The coach driver who died as a result of last Friday’s fatal collision with a taxi, which killed five others and injured 31 people, had been involved in a total of seven previous incidences of careless driving and speeding since 2013, according to government sources.
In addition to the seven cases, Fok Chi-sum, 62, was also involved in another traffic accident in November – just weeks before the fatal crash – in which his coach, carrying workers to Hong Kong International Airport collided with two other vehicles at about 5am. No casualties were reported. Police are still investigating the cause of the incident.
Commenting on Fok’s past driving record, one source told the Post that “he was not a safe driver”.
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Initial investigation showed he was caught for careless driving in three separate incidents since 2013, according to the source. The source said that the three cases this year, including the fatal crash, occurred around 5am when Fok was taking workers to the airport.
The most recent case happened on February 3 this year when his coach slammed into the back of a truck on the North Lantau Highway on Lantau Island soon after 5am. Fok and his 15 passengers were injured.
The source said the other two incidents of careless driving involving Fok happened in 2013 and 2017.
He said Fok had at least four records of speeding in 2016 and 2017.
The source also said it was unclear whether Fok was driving a coach in the incidents that happened between 2013 and 2017.
Fok died in Princess Margaret Hospital on Tuesday after he suffered from internal bleeding and fell unconscious in the fatal crash.
He was driving the coach ferrying 36 workers to the airport when it ploughed into the back of a stationary taxi on the Cheung Tsing Highway, Tsing Yi at about 5am last Friday. Four passengers on the coach, including two Cathay Pacific Group employees, and the taxi driver, also died in the incident.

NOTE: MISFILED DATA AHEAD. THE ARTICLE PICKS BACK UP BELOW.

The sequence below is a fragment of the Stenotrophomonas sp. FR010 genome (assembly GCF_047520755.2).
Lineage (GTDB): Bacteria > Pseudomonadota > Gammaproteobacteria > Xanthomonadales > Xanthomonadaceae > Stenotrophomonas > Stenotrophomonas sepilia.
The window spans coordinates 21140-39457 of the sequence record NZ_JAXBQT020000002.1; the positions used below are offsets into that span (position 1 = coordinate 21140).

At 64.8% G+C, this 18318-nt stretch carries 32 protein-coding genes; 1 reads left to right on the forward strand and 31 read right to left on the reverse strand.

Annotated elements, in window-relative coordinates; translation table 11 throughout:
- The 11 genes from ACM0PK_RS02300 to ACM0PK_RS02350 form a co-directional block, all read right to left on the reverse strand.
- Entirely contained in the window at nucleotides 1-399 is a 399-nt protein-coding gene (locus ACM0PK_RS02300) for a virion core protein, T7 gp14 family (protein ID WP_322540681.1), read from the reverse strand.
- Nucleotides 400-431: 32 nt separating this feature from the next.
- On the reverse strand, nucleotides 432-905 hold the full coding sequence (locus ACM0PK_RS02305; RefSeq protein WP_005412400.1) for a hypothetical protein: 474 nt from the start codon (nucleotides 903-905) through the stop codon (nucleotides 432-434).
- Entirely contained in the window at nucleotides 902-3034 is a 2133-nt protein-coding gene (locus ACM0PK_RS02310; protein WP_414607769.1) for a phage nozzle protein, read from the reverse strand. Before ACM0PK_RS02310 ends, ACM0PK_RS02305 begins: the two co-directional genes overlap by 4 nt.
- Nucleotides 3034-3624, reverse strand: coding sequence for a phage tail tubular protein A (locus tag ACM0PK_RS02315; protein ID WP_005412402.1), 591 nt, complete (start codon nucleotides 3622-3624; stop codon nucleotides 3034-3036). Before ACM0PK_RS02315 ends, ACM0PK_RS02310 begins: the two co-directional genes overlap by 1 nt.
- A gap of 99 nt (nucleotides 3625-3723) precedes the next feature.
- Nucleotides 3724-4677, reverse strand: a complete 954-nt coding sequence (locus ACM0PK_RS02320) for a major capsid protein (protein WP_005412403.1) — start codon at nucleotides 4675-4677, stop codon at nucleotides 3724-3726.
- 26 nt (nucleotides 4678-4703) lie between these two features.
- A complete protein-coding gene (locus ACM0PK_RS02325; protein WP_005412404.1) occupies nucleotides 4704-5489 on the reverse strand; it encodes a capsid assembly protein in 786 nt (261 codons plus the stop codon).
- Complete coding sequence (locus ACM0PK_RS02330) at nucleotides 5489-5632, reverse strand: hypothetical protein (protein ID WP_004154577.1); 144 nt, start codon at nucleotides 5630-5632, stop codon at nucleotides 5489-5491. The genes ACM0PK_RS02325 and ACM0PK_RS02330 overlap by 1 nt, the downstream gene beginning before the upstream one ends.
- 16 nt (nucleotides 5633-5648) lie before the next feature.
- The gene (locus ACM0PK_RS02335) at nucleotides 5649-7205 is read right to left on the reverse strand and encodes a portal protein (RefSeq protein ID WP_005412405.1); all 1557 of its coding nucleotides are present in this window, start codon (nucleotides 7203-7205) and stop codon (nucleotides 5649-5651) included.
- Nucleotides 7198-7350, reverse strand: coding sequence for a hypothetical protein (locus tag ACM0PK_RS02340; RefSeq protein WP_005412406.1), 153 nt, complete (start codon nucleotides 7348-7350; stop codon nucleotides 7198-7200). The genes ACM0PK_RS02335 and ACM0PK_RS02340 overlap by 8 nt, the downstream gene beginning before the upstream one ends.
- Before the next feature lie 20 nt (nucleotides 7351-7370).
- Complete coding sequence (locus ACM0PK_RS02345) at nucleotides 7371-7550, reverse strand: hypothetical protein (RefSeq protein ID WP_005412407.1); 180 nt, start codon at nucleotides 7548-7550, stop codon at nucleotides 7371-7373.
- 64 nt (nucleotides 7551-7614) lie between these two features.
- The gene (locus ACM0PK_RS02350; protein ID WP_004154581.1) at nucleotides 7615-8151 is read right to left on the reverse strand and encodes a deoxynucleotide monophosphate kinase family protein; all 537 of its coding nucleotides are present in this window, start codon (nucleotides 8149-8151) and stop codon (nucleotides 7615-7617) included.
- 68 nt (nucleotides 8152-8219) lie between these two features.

The collision happened 30 to 40 seconds after the taxi broke down and the driver switched on the hazard lights, in which time a about 10 other vehicles had overtaken the cab.
A government source told the Post on Tuesday it was unlikely the crash was caused by a mechanical fault and police believed it was the result of human error.
Officers from the New Territories South traffic unit were investigating whether Fok had dozed off at the wheel at the time of the incident.
Another source said police would compile a death report to be submitted to the Coroner’s Court, which will then rule on whether an inquest will be held.
Police are also investigating whether Fok had properly fastened his seat belt at the time of the crash. He was among four people who were thrown from the coach.
The road fatality sparked a call in the city to review the necessity of regulating and requiring all passengers boarding non-franchised buses to fasten seat belts.
Before lunchtime on Wednesday, the section of Cheung Tsing Highway was closed for traffic for about two hours as more than 100 people attended a ritual for four of the six victims killed in the incident.
They arrived in buses and coaches before the ritual started at 11am. During the ceremony, relatives and friends held incense and bowed in front of an altar at the site where the accident happened last Friday.